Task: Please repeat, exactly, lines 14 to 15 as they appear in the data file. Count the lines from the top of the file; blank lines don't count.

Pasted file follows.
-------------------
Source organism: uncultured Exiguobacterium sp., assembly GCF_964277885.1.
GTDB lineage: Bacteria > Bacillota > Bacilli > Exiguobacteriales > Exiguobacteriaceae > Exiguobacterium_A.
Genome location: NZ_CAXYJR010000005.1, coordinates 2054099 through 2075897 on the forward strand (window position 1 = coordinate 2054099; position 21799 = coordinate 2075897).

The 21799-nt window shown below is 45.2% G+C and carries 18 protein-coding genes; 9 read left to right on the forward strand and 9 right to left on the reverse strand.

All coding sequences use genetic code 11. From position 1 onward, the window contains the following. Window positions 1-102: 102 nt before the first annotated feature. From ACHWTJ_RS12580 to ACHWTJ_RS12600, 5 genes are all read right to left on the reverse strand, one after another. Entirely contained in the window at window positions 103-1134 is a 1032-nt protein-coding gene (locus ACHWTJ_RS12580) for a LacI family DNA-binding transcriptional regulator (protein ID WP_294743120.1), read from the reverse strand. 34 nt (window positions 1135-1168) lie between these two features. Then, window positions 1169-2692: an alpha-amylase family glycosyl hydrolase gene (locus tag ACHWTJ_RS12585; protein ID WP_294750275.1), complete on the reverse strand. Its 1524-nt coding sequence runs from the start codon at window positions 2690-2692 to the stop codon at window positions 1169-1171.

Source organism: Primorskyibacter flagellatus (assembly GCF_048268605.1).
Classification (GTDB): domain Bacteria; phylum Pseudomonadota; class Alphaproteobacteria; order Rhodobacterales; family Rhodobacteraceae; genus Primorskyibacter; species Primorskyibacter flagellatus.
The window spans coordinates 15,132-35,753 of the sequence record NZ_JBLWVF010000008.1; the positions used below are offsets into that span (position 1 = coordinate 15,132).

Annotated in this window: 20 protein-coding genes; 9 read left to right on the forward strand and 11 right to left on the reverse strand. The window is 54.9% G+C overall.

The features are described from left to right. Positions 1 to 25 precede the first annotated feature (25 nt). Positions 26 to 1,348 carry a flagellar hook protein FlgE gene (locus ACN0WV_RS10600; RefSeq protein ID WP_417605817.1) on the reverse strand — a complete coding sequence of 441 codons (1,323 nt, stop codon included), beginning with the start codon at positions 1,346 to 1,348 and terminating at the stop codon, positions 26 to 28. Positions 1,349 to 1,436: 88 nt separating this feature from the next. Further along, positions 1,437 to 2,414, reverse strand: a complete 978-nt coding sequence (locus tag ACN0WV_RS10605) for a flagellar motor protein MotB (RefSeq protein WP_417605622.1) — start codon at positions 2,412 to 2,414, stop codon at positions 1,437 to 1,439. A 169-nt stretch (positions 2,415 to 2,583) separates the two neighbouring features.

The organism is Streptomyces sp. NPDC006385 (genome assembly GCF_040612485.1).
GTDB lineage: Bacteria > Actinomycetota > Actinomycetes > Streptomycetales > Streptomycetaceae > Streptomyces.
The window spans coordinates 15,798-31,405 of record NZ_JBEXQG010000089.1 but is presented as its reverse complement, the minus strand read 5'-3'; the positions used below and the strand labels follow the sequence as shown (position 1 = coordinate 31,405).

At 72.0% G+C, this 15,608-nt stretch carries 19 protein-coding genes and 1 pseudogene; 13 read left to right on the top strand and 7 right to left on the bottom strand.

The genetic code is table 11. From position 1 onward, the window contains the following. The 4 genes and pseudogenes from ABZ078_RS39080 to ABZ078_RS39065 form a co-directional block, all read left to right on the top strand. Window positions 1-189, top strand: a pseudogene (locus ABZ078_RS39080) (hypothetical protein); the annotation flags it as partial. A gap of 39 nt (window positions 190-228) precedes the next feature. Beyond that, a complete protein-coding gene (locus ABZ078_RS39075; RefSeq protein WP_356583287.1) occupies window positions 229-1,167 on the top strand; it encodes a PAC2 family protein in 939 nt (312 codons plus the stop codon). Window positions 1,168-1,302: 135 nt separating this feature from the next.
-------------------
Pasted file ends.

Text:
At 72.0% G+C, this 15,608-nt stretch carries 19 protein-coding genes and 1 pseudogene; 13 read left to right on the top strand and 7 right to left on the bottom strand.

The genetic code is table 11. From position 1 onward, the window contains the following. The 4 genes and pseudogenes from ABZ078_RS39080 to ABZ078_RS39065 form a co-directional block, all read left to right on the top strand. Window positions 1-189, top strand: a pseudogene (locus ABZ078_RS39080) (hypothetical protein); the annotation flags it as partial. A gap of 39 nt (window positions 190-228) precedes the next feature. Beyond that, a complete protein-coding gene (locus ABZ078_RS39075; RefSeq protein WP_356583287.1) occupies window positions 229-1,167 on the top strand; it encodes a PAC2 family protein in 939 nt (312 codons plus the stop codon). Window positions 1,168-1,302: 135 nt separating this feature from the next.